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Media Watch 2006

28 November 2006
Source: Cyprus Mail
Author: Jean Christou
Comment: The following article appeared in the Cyprus Mail of Nicosia on 28 November 2006.
Finns give up bid to avert Turkey EU crisis
"Ankara has failed to open its ports and airports to Greek Cypriot traffic, an obligation it has under the EU customs union protocol."

"FINLAND finally conceded defeat on its Cyprus initiative yesterday, saying a deal could not be reached on its months-long compromise initiative.

“Unfortunately, we have come to the conclusion that at this stage circumstances do not permit that an agreement could be reached during the Finnish Presidency,” said Finnish Foreign Minister Erkki Tuomioja.

Tuomioja was speaking after separate meetings with Cyprus Foreign Minister George Lillikas and Turkish Foreign Minister Abdullah Gul in Tampere in Finland, on the sidelines of the EuroMed conference.

The failure to reach a deal, which appears to have fallen on Ankara’s refusal to discuss the return of Varosha, is likely to have serious consequences for Turkey during next month’s EU summit.

EU Enlargement commissioner Olli Rehn said yesterday negotiations would not be stopped or frozen, but would continue more slowly. "A solution has to be found," Rehn said. "The Commission thinks negotiations cannot be completely stopped. The train will slow down, but not stop. This is not a business as usual situation."

Ankara has failed to open its ports and airports to Greek Cypriot traffic, an obligation it has under the EU customs union protocol. Turkey was given until December 6 to comply, but Tuomioja yesterday offered a five-day extension in view of the crisis looming over the failure of the Finnish initiative.

Tuomioja said no date had been set for any new talks on its initiative, and the EU would need time to decide the implications for Turkey's membership bid.

"Together with the Commission, we will prepare the decision on how we will handle the continuation of the accession negotiations," Tuomioja said, adding that the EU's General Affairs Council would decide the matter on December 11.

He said he could not go into details about the exact implication for Turkey's accession process. "We will consult with all member states before putting forward our proposals," Tuomioja said. "It is clear that Turkey remains a candidate country."

Erato Kazakou-Marcoullis, a senior official at the Cypriot Foreign Ministry, said EU foreign ministers must send a tough message to Turkey on December 11. "We do not support total interruption of negotiations, but we are discussing with the [EU] presidency and some countries real sanctions which are to be imposed on Turkey," she said.

German Chancellor Angela Merkel echoed her remarks: "If Turkey does not keep to the Ankara Protocol – and so more or less doesn't accept Cyprus – there cannot be a simple 'let's carry on as we are' in the negotiations with Turkey," Merkel said.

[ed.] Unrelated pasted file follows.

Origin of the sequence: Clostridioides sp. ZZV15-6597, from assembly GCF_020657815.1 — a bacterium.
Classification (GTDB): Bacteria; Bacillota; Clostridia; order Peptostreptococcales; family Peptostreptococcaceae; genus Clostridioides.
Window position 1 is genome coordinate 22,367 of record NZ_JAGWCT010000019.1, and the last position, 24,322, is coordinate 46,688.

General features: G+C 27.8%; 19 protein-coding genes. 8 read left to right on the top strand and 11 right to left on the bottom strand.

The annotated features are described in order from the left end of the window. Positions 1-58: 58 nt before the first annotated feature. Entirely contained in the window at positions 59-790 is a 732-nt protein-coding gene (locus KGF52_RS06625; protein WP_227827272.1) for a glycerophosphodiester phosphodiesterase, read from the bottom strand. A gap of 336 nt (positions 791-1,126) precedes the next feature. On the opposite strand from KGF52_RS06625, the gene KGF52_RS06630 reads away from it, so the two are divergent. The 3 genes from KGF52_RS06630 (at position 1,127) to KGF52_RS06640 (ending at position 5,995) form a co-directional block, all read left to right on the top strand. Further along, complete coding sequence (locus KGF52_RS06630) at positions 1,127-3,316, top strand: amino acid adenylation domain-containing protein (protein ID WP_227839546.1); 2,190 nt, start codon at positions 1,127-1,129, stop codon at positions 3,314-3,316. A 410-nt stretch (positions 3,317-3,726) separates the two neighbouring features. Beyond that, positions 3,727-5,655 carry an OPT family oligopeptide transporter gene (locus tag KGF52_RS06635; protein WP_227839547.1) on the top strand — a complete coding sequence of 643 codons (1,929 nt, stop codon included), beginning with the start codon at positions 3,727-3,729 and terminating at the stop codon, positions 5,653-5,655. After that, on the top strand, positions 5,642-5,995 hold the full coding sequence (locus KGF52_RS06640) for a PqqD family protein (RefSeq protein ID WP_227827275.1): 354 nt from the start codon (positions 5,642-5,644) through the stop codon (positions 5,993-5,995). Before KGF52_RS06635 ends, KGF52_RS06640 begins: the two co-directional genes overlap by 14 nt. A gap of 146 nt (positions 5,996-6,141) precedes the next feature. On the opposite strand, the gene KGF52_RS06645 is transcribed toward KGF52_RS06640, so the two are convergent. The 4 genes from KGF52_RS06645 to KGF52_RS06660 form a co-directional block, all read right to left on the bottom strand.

"We are conducting negotiations with Turkey that are open in terms of results, she said. "But, as party chairwoman, I say that it is and was right to offer Turkey a privileged partnership with the European Union rather than full membership."

Turkey insisted the failure to break the deadlock should not harm its bid to join the bloc. Gul told a news conference there would be no justification for freezing Turkey's accession talks and accused Cyprus of "hijacking" the process.

Cyprus “is a political problem, it is not part of the negotiation process,” he said. Finland had hoped to strike a deal that would help avoid a crisis, but its initiative, like many before it, ended up in the diplomatic graveyard of the Cyprus problem.

Diplomats in Nicosia described the latest failure as disappointing. “It was designed to avoid a crisis and now we are facing difficulties in December,” said one. “There is no question that Turkey will now face consequences if it does not implement the Ankara agreement. The other alternative is to do nothing and see who is the biggest loser.”

Immediately after Finland’s announcement, Lillikas issued a written statement saying that despite the good will of the Cyprus government and the efforts of the Finnish EU presidency, it had not been possible to reach an agreement in Tampere.

Lillikas says that negotiations would continue with the aim of reaching the necessary unanimity among the 25.

“The Cypriot government, as is well-known, has responded positively to the Finnish initiative and made many efforts for a positive outcome, which would allow the opening of the Famagusta port, for direct trade purposes, under European Commission supervision, the handing over of the town of Varosha to the UN, with the withdrawal of the Turkish occupation troops from there and the guarantee of the return of the legitimate inhabitants of the town to their homes and properties,” the statement said.

“Unfortunately… it was not possible to reach an agreement because, as with every agreement, it requires the good will of all involved parties.” President Tassos Papadopoulos told reporters later yesterday: “Unfortunately the Turkish side did not show any positive engagement.” He said Ankara had refused to discuss the return of Varosha.

According to Finnish Minister Tuomioja, all parties co-operated constructively with the Presidency, a statement from the EU said. "The aim has not been to resolve the Cyprus problem. However, the successful conclusion of our talks would also have been an encouraging step forward in view of the UN efforts to this end, for which the Finnish Presidency continues to give its full support.”"